How Tina Came to Work at Cecil’s Bar

Readers: I’m going to write another chapter to the little short story I posted last week. Here’s the opening paragraphs . . . what do you think?

The short answer was it paid better than McDonalds. And she could smoke on the job. And the hours were better, though that one wasn’t as clear cut. But of course, like everything in Tina Broussard’s life, there was a long version of the story that a lot of people she met weren’t ready for. Or at least didn’t care enough about to ask. 

Cecil’s Bar had a certain reputation, not just in town but throughout the region of Acadiana that was basically north of I-10 and south of, say, Ville Platte. Within the bounds of that relatively small part of the Cajun Prairie, Cecil’s was well known as the place to get into a certain kind of trouble. 

That said, in the six months she worked there, Tina had come to see it in the light of a neon bar sign that was probably more subtle than most people appreciated. It was a rough place, sure. And the bar had its own set of rules, a kind of unspoken outlow code. That was also true. But it was more than just a place for fights in the parking lot and a certain kind of female. 

The fat dude who ran the joint, son of the original Cecil, was a guy that, when his daddy was still alive, had been known as “Lil C”, but now went by Teet-C. Supposedly that moniker had originally been an ironic thing, “teetsie” as in the fly. As in small. Which Teet-C definitely was not.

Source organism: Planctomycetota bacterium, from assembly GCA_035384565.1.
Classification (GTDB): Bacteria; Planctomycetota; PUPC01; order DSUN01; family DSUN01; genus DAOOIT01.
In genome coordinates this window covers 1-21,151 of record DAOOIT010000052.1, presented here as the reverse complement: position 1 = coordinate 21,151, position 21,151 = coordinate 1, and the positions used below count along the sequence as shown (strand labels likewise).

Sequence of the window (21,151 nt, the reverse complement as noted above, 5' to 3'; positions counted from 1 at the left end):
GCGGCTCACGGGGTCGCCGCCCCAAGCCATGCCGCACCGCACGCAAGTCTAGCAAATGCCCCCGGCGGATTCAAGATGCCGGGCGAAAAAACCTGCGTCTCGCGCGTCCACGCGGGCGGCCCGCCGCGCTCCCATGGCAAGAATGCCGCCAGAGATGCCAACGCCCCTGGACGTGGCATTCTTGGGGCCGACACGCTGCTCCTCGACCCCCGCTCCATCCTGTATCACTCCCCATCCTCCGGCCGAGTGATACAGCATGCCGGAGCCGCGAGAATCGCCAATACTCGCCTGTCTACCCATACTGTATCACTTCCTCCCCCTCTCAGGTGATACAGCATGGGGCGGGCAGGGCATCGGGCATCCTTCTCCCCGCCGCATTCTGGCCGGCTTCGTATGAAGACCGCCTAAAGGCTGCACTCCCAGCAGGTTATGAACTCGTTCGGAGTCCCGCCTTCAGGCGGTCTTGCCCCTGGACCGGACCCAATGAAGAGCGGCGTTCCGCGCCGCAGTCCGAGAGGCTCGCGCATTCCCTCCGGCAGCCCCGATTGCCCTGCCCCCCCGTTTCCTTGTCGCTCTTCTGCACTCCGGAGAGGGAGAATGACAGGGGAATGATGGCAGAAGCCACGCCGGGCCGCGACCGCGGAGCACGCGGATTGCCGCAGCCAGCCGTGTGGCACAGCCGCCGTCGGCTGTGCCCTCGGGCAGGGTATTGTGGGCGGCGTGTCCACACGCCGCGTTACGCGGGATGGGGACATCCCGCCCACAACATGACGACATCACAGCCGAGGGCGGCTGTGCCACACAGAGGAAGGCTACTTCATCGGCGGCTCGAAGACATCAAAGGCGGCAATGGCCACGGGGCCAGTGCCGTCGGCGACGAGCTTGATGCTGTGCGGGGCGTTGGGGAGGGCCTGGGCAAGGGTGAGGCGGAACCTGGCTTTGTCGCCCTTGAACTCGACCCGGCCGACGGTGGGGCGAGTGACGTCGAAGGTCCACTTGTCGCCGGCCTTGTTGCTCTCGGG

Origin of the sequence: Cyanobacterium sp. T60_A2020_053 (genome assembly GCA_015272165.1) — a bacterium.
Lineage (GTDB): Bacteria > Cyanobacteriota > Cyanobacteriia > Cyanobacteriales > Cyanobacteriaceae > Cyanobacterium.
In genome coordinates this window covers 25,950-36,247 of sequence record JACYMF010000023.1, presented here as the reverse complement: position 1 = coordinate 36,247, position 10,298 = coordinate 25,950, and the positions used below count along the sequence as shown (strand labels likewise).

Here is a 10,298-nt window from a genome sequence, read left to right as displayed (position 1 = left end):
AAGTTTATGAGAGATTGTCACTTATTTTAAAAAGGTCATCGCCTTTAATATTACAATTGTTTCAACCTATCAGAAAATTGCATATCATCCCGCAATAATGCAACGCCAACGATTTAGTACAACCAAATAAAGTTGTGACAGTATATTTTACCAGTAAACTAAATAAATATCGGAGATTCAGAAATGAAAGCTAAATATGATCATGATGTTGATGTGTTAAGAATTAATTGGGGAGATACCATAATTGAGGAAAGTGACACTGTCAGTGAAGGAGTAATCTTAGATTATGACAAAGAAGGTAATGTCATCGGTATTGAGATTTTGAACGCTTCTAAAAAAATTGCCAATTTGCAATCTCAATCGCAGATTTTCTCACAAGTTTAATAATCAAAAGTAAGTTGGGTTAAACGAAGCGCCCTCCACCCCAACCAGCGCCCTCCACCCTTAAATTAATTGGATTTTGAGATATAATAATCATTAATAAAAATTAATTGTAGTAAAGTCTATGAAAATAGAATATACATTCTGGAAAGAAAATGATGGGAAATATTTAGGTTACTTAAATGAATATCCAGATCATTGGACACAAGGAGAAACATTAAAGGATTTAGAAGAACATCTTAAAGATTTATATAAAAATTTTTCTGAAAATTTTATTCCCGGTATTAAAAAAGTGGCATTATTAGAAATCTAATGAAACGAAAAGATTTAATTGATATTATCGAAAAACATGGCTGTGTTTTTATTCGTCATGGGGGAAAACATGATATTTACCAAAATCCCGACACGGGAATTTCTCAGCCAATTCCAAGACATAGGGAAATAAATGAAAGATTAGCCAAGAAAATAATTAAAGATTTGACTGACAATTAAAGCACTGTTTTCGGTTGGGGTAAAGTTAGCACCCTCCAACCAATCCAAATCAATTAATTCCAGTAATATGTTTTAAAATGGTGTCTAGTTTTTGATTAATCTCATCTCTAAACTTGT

Tina guessed he had started dressing in the quasi hip hop style he now sported probably around the time he took the “lil’” out of his name. The way Teet-C talked, his old man was one of those raw, hardcore country kind of men from the last generation–one of the ones that walked around in steel toed boots and a can of Skoal in his back pocket. Teet-C never really divulged anything, despite all the hints she dropped to get him to talk about it, but Tina’s theory was that when his old man finally died and left the bar to him, Cecil felt free to reinvent himself. 

Which she could appreciate, because that’s exactly what she had done. Except in her case it was her mom’s passing that seemed to . . . . what? Liberate her? She wasn’t sure that was exactly the right word. It wasn’t like she had shined in the three years since Ms. Lola had been buried beneath an oak tree in the Mowata cemetery, about halfway between Eunice and Crowley. No, far from it. Actually, she’d done a pretty good job of digging herself into a hole . . . but she did have a plan to get free. 

As her old man would say, “it’s an idea . . . it may not be a good idea, but it’s an idea.” She would just have to wait and see how it all turned out. 

Published by New Bayou Books

JR Reed started New Bayou Books to spark a revolution in Louisiana literature. The goal of the company is simple: to great writers out of the shadows to carry on the Louisiana literary tradition.

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